conrod design demonstrated by the ULWC project make it ideal for the engines of the future
such as downsized aggregates or range extenders.
This article was written for Automotive Engineering by Dipl. Ing. Michael T. Lapp, Head of
Engine Component Development, and Chris C. Hall, Mechanical Engineer, R&D department
of connecting rods, both of Mahle Industries Inc.

UNIT-V Design of Bearings & Miscellaneous Elements


Session -1
Objective:

To introduce the Bearings and its elements


www.ahrinternational.com/introduction_to_bearings.htm

Recap:

Recall the shafts and its purposes

PPT and Board Explanation

BEARINGS:
A bearing is a machine element which supports another moving machine element.
It permits a relative motion between the contact surfaces of the members while carrying the
load. Due to the relative motion between the surfaces a certain amount of power is
wasted in overcoming frictional resistance and if the rubbing surfaces are indirect contact
there will be rapid wear. In order to reduce frictional resistance and wear resistance in
some cases to cases carry away the heat generated a layer of fluid may be provided.
TYPES OF BEARINGS:
Depend upon the nature of contact
(i) Sliding contact bearing
The sliding takes place along the surfaces of contact between the moving
element and fixed element
(ii) Rolling contact bearing
The steel balls or rollers are interposed between the moving and fixed
element. The balls offer rolling friction at the two points for each ball or roller.
Material should have the following properties.
High compressive strength
Low coefficient of friction
High thermal conductivity
High resistance to corrosion
Sufficient fatigue strength
It should be soft with a low modulus of elasticity
Bearing materials should not get weld easily to the journal material.
i) Lead base contains:
It contains Lead-74%, Antimony- 15%, Tin- 1%, Arsenic-O. 5% and Cu-O.25%.
It has excellent resistance to seizure and has good corrosion resistance its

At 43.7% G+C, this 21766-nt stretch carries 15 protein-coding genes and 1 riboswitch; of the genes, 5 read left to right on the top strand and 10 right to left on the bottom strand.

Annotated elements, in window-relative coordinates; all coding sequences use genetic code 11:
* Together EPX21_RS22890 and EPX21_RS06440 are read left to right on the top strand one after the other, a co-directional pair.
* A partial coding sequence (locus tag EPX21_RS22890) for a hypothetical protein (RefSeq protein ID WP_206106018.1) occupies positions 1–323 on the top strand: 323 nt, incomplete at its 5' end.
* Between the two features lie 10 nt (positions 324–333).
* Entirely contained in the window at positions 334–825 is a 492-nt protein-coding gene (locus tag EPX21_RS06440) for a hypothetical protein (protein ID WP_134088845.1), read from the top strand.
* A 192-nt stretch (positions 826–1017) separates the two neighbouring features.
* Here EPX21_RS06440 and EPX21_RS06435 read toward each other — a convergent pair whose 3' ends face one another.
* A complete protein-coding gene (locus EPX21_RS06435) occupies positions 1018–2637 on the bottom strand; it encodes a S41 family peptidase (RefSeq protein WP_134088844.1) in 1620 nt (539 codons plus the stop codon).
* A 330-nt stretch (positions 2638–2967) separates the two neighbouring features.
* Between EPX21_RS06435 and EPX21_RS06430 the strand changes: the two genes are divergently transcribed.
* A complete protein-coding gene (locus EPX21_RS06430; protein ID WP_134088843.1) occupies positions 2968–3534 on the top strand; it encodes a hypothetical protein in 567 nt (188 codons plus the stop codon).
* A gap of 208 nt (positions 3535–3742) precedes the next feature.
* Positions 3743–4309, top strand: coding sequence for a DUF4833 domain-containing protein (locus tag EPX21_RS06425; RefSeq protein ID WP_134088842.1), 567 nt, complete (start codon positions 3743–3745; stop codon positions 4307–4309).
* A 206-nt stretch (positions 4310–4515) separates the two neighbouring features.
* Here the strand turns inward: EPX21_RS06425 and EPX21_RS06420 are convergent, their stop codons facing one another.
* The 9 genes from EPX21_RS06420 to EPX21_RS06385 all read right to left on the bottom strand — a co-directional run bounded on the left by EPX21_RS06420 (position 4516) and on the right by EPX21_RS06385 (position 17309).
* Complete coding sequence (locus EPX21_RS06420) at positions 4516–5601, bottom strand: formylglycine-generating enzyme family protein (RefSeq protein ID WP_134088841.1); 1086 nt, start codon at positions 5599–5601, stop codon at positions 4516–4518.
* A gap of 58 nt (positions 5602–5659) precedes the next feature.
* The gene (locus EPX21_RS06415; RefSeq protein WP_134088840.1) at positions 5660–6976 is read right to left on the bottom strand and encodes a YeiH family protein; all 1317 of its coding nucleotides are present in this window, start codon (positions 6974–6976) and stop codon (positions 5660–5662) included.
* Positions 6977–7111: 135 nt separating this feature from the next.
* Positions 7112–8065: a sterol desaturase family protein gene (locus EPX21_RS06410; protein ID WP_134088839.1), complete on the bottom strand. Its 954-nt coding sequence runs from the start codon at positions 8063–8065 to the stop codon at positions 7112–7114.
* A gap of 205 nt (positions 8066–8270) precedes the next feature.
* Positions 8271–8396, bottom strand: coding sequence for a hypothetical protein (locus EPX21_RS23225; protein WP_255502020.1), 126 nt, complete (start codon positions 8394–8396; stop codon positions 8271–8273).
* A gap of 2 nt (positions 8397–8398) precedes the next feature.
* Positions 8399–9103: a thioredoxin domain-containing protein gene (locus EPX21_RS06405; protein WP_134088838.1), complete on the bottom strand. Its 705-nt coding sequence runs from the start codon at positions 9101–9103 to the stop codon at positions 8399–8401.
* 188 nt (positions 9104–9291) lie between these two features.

Compressive strength and hardness decrease rapidly with an increase in temperature.
Therefore it should not be used above 1150.
It is used for split bushings made from strip or gravity cast bearings.
ii) Tin base habit:
It contains Tin-89%, Antimony-7.5% and Copper-3.25%.
It is slightly harder than lead habit at room temperature. It has excellent anti-series
Deformability and acid-resisting properties.
It is also used for split bushings.

(iii) Leaded bronze:

The compositions and use of leaded bronze are as follows.


Cu 80% Tin 10%, Lead-l0% it used for split bushings made 4
From strip or gravity cast bears. 4
These are having excellent Fatigue life and are capable of Carrying heavy loads at

high Temperatures.
Cu-72%, Tin-3%, Lead-23% Use for split bushings and hail
Beings made from strip or Gravity cast bearings.
(iv) Copper lead alloy:
The compositions and uses of copper lead alloy are as follows. Cu-65%, Lead 35% Use for split bushings and half Bearings made from strip or Gravity cast bearings
Cu-71%, Lead-28%, Silver-l% Used for gravity cast bearings these are having
excellent fatigue life and capable of carrying
Heavy leads at high temperatures.
But they are having poor erosion resistance compared to Habit
(v) Gun metal:
Its composition is as follows.
Copper-88%, Tin-l0%, Zinc-2%.
It is used for high-grade bearings subjected to high
pressure and high speeds.
(vi) Phosphor bronze:
Superior fatigue resistance.
(V) Plastics:
Composition is Copper-80%, Tin- 10%, Lcad-9%, Phosphores- 1%. It is used
for bearings subjected to very high pressures and speeds.
(vii) Cast Iron:
It is used with steel journals. It should be provided with adequate lubricant.
It is used for low pressure and low speed bearings.
(viii) Aluminum alloy:
Its composition is Al-92%, Cu-l%, Tin-6%, Ni-1%
It is used for cast or forged solid construction.
It has better fatigue resistance but poor surface behavior.
(ix) Silver:
The usual form of construction is electro- plated bearing used with lead-tin or lead

indium overlay.
It has excellent corrosion resistance and
The common commercial plastics used for bearings are Nylon and Teflon.
These may be used as zero film bearings.
These have high fatigue strength, hardness and more resistant to abrasive wear.

Conclusion &Summary:

Recall the shaft mounting with bearing and its types

Session -2
Objective:

To introduce sliding contact bearings


To design sliding contact bearings
nptel.iitm.ac.in/courses/IIT-MADRAS/Machine_Design_II/.../5_1.pdf

Recap:

Recall the bearings and its types

JOURNAL BEARING:

Board Explanation

A sliding contact bearing that supports a load in a radial direction is known as


journal bearing. It consists of two main parts, a shaft and a hollow cylinder. The portion of